Using a computer simulation to compare expert/novice problem-solving subroutines

UNCG Author/Contributor (non-UNCG co-authors, if there are any, appear on document)
Catherine D. Ennis, Professor (Creator)
The University of North Carolina at Greensboro (UNCG )
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Abstract: Hierarchical problem-solving strategies employed in solving exercise science problems were examined in this study, which also tested the validity of an educational computer simulation. Hypothesis testing was used as the theoretical base for the study of differences in problem-solving within the computer simulation. In a previous study two groups of undergraduate (novices) and graduate students were compared in their ability to solve exercise science problems. The present study added a group of faculty (experts) who were presented with the same simulation protocol as the other subjects. Protocol analysis and the Pitt coding system were used to analyse verbal data. Group differences were examined statistically. The faculty were superior in interpreting data and used the Basic Heuristic and Pattern Extraction strategies for the generation and use of algorithms. The problem-solving strategies varied for each group based on the perceived difficulty of the problem, the knowledge base available, and the similarity of the given problem to previous problems.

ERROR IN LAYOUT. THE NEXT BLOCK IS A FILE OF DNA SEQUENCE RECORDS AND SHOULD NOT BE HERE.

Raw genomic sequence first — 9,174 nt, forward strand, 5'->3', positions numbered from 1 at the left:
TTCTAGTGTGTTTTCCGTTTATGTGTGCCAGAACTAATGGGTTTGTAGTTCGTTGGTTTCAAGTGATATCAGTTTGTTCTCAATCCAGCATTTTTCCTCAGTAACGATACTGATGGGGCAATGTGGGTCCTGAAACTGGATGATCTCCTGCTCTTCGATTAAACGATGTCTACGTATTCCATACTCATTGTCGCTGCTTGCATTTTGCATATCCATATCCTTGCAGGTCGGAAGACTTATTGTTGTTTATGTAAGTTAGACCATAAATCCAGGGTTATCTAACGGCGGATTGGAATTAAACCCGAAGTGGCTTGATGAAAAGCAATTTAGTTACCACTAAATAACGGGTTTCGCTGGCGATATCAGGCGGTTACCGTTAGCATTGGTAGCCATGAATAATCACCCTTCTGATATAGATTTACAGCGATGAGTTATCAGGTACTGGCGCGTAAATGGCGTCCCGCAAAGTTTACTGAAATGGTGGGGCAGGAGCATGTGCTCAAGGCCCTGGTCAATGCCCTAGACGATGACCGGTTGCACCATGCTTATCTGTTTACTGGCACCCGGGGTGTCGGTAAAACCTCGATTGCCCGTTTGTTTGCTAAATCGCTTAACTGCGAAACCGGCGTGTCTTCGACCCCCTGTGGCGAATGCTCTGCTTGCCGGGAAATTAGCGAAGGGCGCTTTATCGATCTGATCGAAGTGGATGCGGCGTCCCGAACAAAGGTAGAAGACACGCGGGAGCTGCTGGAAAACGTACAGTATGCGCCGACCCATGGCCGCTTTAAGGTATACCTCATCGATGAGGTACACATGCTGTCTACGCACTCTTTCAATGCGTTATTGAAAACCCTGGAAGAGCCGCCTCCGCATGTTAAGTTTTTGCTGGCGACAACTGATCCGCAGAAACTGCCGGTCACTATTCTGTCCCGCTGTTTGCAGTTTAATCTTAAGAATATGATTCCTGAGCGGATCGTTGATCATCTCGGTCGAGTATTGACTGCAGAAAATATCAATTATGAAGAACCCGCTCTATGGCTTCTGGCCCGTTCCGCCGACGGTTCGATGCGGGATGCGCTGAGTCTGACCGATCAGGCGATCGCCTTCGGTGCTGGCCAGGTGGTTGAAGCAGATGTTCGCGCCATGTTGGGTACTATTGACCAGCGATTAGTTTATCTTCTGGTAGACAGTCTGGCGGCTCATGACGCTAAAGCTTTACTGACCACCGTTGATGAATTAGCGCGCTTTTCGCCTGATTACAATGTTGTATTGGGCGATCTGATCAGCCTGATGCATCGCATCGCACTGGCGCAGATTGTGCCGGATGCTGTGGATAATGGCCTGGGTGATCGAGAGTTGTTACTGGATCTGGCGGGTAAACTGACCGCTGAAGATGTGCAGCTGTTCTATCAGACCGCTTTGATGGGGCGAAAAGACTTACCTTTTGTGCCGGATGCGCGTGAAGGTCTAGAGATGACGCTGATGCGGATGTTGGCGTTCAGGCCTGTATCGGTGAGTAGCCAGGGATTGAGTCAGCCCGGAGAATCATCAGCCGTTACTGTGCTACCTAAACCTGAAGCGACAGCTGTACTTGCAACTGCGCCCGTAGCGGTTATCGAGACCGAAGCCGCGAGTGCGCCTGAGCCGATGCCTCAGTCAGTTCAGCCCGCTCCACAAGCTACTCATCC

Additional Information

British Journal of Educational Technology, 22, 174-186.
Language: English
Date: 1991
Expertise, Problem solving, Simulation, Physiology

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